Mitosis in the early Drosophila embryo demonstrates spatial and temporal correlations in the form of wavefronts that travel across the embryo in each cell cycle. This coordinated phenomenon requires a signaling mechanism, which others have found to be calcium-dependent. We constructed theoretical models using either pure biochemical signaling through calcium diffusion or coupled chemical and mechanical signaling in an elastic medium. In the latter models, nuclei initiate mitosis when they experience stresses propagated by neighboring nuclei that have already divided. The mechanical models quantitatively capture the wavefront speed as it varies with cell cycle number. This cannot be acheieved with the purely biochemical signaling models. Furthermore, we can analyze nuclear displacements during these mitotic wavefronts to measure the elastic parameters of the medium. Their extracted values match and independently corroborate values required by the mechanical signaling model. These findings suggest that mechanical signaling may play an important role in mediating mitotic wavefronts. Additionally, we are currently studying a similar phenomenon in fetal chick heart tubes.Further reading:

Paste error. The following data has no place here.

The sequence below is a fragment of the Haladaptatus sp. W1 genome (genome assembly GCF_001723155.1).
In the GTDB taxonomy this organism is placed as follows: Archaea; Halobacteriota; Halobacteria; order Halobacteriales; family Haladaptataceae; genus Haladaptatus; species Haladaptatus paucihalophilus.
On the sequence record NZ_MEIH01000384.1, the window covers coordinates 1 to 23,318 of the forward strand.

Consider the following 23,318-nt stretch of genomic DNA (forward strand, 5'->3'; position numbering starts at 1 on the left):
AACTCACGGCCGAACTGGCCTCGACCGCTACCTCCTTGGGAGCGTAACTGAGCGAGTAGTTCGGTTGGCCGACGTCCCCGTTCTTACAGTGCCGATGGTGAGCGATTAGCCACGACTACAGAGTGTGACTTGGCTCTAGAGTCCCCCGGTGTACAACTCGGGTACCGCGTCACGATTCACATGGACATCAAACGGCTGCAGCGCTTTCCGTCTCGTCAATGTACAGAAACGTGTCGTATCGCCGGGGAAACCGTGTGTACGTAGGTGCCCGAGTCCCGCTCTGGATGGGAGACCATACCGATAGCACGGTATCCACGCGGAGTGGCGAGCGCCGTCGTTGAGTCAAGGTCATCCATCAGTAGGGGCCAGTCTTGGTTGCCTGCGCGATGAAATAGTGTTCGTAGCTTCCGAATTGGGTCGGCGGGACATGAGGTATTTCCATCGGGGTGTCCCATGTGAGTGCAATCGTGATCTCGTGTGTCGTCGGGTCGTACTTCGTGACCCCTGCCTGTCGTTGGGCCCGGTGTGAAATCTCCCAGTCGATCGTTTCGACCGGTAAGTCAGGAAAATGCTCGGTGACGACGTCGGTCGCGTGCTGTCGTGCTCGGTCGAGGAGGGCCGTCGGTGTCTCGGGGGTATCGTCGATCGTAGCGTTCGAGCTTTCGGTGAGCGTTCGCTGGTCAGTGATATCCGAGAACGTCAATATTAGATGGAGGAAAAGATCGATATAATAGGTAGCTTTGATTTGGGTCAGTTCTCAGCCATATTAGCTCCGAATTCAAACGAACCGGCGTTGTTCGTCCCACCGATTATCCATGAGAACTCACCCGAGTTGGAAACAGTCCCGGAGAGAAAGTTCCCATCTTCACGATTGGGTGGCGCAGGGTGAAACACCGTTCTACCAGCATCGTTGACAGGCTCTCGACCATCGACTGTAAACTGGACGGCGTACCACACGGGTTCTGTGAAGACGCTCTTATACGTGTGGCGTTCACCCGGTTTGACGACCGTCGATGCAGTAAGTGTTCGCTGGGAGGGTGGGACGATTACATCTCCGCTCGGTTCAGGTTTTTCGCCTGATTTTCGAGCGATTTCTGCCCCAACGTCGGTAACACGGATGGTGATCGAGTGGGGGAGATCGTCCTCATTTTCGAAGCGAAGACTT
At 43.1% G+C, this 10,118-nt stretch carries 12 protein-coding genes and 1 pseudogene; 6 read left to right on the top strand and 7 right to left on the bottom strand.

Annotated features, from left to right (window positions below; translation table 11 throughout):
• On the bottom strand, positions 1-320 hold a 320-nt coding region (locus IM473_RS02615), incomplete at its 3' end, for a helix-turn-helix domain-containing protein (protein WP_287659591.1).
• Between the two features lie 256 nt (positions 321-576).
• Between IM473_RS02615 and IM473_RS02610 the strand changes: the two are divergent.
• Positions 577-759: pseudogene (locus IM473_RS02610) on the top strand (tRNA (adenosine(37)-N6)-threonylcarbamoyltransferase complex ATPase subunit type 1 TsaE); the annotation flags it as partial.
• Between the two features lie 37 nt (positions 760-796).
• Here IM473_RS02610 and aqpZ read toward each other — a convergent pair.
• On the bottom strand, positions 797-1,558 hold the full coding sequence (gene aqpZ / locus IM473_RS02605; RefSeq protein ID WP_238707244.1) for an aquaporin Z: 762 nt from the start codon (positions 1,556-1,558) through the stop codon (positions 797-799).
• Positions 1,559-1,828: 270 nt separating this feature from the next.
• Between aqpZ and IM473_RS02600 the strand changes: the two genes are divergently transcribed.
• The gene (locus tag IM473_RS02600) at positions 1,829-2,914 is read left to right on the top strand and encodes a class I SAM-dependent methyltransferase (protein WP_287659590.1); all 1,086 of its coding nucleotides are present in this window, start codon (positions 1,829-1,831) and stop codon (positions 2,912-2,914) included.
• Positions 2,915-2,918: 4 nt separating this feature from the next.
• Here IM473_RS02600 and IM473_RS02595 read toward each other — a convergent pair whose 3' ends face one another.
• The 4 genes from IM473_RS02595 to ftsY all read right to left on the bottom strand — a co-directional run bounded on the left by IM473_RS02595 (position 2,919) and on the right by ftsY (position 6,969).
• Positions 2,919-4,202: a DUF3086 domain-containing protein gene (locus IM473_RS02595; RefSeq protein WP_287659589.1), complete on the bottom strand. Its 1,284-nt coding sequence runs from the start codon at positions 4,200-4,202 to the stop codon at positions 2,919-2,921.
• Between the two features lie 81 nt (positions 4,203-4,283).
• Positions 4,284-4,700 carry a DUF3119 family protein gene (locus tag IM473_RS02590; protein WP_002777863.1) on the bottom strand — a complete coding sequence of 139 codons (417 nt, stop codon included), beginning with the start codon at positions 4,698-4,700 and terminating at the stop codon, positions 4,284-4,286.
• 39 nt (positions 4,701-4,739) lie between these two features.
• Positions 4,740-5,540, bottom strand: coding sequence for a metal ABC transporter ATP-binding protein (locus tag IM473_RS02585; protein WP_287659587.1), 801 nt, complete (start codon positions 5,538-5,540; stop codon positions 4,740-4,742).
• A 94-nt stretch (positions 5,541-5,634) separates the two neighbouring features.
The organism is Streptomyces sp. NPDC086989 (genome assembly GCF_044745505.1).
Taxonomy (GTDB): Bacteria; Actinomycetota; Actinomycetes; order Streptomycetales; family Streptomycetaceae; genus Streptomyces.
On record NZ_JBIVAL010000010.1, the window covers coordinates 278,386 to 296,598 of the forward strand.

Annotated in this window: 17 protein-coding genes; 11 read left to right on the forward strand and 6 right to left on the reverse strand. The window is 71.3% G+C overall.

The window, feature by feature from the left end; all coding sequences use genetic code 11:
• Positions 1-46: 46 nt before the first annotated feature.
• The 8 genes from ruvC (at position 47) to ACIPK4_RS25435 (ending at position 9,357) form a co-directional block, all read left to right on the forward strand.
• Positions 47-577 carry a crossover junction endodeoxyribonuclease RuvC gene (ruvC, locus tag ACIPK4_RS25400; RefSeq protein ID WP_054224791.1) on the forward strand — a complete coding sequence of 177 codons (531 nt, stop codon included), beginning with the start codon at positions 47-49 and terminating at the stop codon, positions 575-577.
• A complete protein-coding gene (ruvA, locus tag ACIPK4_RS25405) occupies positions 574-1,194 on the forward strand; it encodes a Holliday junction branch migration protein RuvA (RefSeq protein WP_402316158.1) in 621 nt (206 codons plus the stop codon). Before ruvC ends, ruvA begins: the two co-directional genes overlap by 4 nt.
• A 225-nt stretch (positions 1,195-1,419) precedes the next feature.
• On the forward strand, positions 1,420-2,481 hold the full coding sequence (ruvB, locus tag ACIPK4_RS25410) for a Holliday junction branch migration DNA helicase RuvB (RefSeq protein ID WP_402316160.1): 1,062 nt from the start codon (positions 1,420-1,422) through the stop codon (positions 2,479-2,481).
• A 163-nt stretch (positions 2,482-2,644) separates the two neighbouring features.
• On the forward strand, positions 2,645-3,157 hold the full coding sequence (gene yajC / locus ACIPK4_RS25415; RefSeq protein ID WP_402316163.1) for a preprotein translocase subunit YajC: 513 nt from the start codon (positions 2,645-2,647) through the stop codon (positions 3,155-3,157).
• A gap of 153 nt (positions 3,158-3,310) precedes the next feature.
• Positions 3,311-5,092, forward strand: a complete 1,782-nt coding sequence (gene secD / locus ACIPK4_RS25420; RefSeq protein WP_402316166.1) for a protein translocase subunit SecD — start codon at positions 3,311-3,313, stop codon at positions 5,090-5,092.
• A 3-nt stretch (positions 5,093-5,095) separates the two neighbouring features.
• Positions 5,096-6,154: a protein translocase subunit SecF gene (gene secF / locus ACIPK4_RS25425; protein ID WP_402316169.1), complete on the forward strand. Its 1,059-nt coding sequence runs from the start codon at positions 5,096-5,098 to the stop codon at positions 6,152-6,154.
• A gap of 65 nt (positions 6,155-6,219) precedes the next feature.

- T. Idema and A. J. Liu, Mechanical signaling via nonlinear wavefront propagation in a mechanically-excitable medium, (2013).
- T. Idema, J. O. Dubuis, M. L. Manning, P. C. Nelson, and A. J. Liu, The syncytial Drosophila embryo as a mechanically excitable medium, (2013).